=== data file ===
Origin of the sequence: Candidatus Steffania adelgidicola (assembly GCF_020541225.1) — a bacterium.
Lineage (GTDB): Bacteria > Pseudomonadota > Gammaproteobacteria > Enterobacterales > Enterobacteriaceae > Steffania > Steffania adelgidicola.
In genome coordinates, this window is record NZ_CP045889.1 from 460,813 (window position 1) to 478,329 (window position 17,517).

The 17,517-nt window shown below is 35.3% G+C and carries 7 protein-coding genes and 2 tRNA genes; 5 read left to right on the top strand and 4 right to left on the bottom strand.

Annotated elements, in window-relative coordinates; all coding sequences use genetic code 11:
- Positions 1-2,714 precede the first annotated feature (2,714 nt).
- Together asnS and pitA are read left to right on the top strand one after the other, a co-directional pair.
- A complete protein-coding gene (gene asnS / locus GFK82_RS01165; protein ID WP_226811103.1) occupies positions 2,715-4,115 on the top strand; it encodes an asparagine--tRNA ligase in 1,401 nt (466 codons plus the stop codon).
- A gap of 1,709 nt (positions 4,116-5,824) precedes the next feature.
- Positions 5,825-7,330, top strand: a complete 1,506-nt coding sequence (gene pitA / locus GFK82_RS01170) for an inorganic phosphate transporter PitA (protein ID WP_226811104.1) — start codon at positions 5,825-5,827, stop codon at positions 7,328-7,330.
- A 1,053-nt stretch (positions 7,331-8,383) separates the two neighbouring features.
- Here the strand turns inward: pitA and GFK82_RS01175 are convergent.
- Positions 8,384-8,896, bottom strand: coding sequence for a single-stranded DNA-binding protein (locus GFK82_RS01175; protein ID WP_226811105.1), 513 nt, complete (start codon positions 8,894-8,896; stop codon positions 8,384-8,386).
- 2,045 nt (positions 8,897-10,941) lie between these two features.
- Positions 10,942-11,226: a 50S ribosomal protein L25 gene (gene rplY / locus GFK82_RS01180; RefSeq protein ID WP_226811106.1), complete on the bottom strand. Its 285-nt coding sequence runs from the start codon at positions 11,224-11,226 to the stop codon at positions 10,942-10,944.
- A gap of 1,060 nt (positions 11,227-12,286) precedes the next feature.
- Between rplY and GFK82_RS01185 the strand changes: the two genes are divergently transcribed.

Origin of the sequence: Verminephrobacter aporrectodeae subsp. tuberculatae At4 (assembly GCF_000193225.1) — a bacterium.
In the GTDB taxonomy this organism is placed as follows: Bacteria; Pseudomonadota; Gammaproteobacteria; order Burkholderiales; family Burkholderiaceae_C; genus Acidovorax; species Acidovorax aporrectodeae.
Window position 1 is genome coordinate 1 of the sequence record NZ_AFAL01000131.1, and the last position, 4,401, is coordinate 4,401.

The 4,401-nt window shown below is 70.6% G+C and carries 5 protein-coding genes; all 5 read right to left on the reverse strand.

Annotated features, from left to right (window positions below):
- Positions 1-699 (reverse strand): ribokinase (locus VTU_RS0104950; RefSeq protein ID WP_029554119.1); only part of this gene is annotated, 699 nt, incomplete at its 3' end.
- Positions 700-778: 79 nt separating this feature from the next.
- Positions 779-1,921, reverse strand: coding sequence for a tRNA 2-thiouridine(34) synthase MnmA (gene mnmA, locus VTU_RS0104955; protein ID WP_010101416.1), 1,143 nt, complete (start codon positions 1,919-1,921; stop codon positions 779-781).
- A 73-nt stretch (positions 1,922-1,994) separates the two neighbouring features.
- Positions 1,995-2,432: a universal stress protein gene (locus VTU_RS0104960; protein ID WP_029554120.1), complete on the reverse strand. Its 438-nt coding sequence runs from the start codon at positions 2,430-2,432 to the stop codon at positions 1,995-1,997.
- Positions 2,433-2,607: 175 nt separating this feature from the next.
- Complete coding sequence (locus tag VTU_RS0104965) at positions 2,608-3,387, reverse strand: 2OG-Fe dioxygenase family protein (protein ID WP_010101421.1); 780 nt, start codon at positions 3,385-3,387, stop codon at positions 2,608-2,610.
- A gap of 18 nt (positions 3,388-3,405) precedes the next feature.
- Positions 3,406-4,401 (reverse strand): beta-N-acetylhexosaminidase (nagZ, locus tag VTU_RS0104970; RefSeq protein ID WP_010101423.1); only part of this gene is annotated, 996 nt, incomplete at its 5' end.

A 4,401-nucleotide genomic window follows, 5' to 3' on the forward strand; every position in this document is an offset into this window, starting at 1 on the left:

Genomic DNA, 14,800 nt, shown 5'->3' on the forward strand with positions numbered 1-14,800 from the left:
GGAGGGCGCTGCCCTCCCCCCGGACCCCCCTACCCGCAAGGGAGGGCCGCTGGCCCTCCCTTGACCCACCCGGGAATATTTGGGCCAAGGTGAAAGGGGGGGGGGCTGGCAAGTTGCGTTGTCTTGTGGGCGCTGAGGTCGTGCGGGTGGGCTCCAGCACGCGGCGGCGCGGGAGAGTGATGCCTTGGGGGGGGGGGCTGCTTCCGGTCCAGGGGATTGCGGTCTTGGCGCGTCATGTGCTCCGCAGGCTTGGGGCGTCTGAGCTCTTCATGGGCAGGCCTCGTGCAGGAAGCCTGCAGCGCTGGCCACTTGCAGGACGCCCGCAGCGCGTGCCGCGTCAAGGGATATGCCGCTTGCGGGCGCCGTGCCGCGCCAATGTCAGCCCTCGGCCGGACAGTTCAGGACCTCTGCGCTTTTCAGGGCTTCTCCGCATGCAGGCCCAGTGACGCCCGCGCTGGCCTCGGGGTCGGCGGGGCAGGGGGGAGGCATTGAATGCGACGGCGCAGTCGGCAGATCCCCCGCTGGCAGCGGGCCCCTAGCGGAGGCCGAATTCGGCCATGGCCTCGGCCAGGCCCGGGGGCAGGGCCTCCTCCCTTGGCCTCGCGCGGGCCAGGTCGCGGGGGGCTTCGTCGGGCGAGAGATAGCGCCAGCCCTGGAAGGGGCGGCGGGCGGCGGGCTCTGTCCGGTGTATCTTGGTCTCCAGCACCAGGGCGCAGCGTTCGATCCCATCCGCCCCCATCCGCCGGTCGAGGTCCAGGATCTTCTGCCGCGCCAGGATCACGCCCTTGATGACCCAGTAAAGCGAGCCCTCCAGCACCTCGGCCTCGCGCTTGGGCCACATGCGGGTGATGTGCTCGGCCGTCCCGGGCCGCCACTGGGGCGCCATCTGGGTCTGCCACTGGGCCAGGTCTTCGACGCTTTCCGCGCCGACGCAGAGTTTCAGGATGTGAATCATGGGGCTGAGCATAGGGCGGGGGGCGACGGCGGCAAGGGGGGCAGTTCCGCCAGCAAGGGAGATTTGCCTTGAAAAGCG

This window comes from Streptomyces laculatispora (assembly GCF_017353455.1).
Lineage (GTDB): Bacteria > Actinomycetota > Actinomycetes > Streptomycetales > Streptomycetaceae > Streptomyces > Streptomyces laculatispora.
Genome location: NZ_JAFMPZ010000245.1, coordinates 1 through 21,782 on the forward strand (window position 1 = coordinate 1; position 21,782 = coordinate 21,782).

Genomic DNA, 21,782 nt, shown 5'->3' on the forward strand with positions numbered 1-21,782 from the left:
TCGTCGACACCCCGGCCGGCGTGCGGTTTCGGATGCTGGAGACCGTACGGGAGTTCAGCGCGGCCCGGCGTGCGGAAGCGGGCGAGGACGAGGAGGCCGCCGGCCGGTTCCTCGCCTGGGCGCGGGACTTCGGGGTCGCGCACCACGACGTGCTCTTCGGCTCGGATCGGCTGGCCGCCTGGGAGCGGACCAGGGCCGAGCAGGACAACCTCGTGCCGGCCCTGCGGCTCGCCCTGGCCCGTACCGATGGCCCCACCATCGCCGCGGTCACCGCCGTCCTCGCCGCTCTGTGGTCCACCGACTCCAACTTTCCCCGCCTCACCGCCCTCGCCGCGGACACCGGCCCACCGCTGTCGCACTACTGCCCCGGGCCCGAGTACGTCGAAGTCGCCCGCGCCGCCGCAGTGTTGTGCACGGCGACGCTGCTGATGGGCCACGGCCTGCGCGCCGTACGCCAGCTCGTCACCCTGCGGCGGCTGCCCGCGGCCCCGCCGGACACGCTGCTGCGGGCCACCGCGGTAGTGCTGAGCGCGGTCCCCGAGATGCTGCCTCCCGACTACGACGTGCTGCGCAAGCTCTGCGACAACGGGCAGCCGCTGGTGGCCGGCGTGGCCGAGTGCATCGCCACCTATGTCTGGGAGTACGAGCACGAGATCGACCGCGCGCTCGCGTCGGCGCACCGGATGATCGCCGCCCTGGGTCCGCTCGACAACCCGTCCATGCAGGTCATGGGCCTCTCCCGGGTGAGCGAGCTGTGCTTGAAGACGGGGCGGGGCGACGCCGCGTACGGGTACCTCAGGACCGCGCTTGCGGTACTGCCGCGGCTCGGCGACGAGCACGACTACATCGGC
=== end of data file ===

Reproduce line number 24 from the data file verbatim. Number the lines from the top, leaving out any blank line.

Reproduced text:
- Positions 700-778: 79 nt separating this feature from the next.